Clark, R. E., Yates, K., Early, S., & Moulton, K. (2009). An Analysis of the Failure of Electronic Media and Discovery-based learning: Evidence for the Performance Benefits of Guided Training Methods. In Silber, K. H., & Foshay, R. (eds.) Handbook of Training and Improving Workplace Performance, Volume I: Instructional Design and Training Delivery. New York: John Wiley and Sons. http://www.cogtech.usc.edu/recent_publications.php See also Kirschner, P. A., Sweller, J., & Clark, R. E. (2006). Why Minimal Guidance During Instruction Does Not Work: An Analysis of the Failure of Constructivist, Discovery, Problem-Based, Experiential, and Inquiry-Based Teaching. Educational Psychologist. http://www.cogtech.usc.edu/recent_publications.php
Strauss, V. (2015, Jun 21). Blended Learning: The Great New Thing or the Great New Hype. The Washington Post. https://www.washingtonpost.com/news/answer-sheet/wp/2015/06/21/blended-learning-the-great-new-thing-or-the-great-new-hype/ See also Corcoran, B. & Madda, M. J. (2015, Aug 8). Blended Learning and Flipping the Classroom: You’re Doing It Wrong. https://www.edsurge.com/n/2015-08-08-blended-learning-and-flipping-the-classroom-you-re-doing-it-wrong and Dobo, N. (2015, Feb 10). What Mistakes Did They Make? Lessons from Blended Learning’s Early Adopters. http://hechingerreport.org/what-mistakes-did-they-make-learning-from-blended-learnings-early-adopters/ and Zhao, Y. (2015, Dec 6). ”Never Send a Human to Do a Machine’s Job”: Five Big Mistakes in Education Technology and How to Fix Them. https://www.washingtonpost.com/blogs/answer-sheet/wp/2015/10/06/never-send-a-human-to-do-a-machines-job-five-big-mistakes-in-education-technology-and-how-to-fix-them/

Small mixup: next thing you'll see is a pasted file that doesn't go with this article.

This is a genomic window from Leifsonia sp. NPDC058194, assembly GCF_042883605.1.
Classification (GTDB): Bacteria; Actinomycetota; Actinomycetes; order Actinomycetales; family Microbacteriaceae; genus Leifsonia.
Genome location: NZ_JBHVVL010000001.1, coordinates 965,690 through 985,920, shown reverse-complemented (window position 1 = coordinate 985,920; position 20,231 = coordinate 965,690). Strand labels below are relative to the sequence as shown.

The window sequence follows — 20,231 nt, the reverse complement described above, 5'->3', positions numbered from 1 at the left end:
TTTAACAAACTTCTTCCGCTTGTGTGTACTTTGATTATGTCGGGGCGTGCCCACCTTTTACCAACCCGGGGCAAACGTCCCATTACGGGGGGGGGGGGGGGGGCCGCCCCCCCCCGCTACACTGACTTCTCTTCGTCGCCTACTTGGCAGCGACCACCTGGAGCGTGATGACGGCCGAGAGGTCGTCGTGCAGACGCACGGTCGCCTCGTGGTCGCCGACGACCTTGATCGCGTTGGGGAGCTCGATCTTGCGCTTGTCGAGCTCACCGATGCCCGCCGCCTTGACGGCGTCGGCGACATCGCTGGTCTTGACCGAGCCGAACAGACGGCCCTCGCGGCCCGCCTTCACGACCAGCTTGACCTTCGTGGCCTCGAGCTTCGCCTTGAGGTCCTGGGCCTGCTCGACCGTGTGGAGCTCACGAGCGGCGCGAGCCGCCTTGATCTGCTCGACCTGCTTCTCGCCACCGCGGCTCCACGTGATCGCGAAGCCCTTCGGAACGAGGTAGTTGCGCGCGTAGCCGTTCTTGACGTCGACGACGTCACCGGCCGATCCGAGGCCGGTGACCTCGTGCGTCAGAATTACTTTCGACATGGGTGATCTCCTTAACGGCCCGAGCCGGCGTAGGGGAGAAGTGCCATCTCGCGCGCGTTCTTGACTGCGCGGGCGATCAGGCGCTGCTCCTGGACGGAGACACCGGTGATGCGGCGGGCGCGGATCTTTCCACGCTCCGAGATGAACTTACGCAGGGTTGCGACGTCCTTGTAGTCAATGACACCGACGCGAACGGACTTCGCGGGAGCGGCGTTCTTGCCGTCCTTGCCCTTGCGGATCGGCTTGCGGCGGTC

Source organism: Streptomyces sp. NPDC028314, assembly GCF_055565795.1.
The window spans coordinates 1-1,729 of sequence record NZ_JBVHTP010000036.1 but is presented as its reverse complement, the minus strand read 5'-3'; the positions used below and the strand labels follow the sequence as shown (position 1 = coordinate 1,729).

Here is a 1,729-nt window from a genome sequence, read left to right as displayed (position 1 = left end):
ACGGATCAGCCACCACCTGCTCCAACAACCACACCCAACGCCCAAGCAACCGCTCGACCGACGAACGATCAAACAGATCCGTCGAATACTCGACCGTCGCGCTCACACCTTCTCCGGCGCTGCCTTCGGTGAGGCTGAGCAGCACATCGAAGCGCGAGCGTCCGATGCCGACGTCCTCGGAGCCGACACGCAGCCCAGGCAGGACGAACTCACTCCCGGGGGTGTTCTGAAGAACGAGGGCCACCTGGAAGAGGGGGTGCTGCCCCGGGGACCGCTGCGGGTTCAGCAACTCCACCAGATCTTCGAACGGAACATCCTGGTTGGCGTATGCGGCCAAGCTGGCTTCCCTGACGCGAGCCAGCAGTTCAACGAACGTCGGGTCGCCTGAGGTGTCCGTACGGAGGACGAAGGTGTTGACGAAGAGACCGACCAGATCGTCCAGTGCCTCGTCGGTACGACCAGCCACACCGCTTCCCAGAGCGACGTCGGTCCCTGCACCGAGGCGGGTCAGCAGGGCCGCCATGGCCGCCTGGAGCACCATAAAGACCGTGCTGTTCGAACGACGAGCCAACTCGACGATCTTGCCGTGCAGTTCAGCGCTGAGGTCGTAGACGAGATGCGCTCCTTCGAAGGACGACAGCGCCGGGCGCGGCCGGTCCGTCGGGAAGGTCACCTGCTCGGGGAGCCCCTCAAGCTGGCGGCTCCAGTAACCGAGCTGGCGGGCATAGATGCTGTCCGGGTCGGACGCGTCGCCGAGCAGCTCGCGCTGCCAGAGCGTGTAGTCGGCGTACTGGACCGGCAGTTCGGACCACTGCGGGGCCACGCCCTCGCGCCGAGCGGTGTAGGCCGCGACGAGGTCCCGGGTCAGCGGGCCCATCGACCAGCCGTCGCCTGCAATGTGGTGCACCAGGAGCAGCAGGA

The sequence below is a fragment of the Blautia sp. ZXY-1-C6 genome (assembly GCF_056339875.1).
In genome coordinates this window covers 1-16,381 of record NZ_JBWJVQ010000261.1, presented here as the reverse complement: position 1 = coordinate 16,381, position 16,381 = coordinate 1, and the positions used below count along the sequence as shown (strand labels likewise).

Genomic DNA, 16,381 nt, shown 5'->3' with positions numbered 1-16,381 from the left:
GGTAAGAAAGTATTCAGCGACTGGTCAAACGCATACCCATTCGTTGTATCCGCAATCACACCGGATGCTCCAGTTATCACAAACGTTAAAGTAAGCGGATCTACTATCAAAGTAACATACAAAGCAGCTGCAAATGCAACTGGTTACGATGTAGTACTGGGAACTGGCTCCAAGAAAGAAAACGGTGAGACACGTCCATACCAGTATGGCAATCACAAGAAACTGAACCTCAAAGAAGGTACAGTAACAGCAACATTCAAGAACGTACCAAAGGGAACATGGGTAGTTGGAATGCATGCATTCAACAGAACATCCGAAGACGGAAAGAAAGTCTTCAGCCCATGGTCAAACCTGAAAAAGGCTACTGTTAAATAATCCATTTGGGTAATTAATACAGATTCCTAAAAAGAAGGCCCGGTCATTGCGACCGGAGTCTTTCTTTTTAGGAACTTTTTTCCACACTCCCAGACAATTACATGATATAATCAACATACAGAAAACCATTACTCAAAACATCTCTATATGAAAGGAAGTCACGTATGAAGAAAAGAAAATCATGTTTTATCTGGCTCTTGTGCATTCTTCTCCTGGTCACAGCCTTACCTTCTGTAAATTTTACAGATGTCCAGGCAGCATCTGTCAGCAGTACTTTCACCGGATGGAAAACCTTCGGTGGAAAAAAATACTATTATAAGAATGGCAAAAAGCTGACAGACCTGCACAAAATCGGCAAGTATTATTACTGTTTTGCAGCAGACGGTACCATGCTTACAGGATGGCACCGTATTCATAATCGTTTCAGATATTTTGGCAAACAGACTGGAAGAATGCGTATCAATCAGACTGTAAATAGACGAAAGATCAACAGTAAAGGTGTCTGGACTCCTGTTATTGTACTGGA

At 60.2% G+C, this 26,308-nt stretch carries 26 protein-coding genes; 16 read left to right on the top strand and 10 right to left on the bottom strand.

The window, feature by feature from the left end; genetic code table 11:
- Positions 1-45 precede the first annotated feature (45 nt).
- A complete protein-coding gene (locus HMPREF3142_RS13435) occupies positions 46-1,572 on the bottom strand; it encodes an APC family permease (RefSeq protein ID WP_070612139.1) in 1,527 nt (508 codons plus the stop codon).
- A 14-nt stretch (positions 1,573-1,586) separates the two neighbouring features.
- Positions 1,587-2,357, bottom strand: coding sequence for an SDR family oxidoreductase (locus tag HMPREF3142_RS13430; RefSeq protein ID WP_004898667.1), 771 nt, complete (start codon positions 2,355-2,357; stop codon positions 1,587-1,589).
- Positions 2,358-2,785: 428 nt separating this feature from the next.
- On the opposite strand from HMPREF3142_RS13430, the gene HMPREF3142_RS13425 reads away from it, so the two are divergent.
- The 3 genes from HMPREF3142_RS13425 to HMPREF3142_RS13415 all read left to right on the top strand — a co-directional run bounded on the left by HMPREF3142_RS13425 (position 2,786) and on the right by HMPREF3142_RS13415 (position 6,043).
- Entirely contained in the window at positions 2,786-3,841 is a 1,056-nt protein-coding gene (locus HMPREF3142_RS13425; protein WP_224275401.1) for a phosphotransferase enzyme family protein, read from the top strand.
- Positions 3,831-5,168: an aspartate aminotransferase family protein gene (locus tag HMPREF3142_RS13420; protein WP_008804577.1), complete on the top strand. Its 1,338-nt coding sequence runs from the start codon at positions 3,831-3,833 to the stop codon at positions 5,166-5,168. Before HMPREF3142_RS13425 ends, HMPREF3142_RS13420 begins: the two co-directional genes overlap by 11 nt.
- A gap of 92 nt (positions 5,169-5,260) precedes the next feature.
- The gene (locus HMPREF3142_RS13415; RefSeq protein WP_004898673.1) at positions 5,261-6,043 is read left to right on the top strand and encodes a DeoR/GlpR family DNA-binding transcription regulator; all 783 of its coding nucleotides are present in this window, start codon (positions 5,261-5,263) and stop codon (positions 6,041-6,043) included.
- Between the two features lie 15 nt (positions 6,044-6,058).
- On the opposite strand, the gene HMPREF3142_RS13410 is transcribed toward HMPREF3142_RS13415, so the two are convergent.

OECD. (2015). Students, Computers and Learning: Making the Connection. PISA, OECD Publishing. http://www.oecd.org/publications/students-computers-and-learning-9789264239555-en.htm For an erudite discussion of this dilemma, see Cuban, L. (2016, Jan 19). Technology Integration in Districts and Schools: Next Project (Part 1). https://larrycuban.wordpress.com/2016/01/19/technology-integration-in-districts-and-schools-next-project-part-1/ and Cuban, L. (2016, Jan 22). New Project in Technology Integration in Schools and Classrooms (Part 2). https://larrycuban.wordpress.com/2016/01/22/new-project-in-technology-integration-in-schools-and-classrooms-part-2/
Glass, G. V. (2015, Oct 14). Outrageous “Class” Sizes at a Virtual Charter School. http://ed2worlds.blogspot.com/2015/10/outrageous-class-sizes-at-virtual.html?utm_source=feedburner&utm_medium=email&utm_campaign=Feed%3A+EducationInTwoWorlds+%28Education+in+Two+Worlds%29 See also Miron, G., & Urschel, J. L. (2012, Jul). Understanding and Improving Full-Time Virtual Schools. nepc.colorado.edu/files/nepcrbk12miron.pdf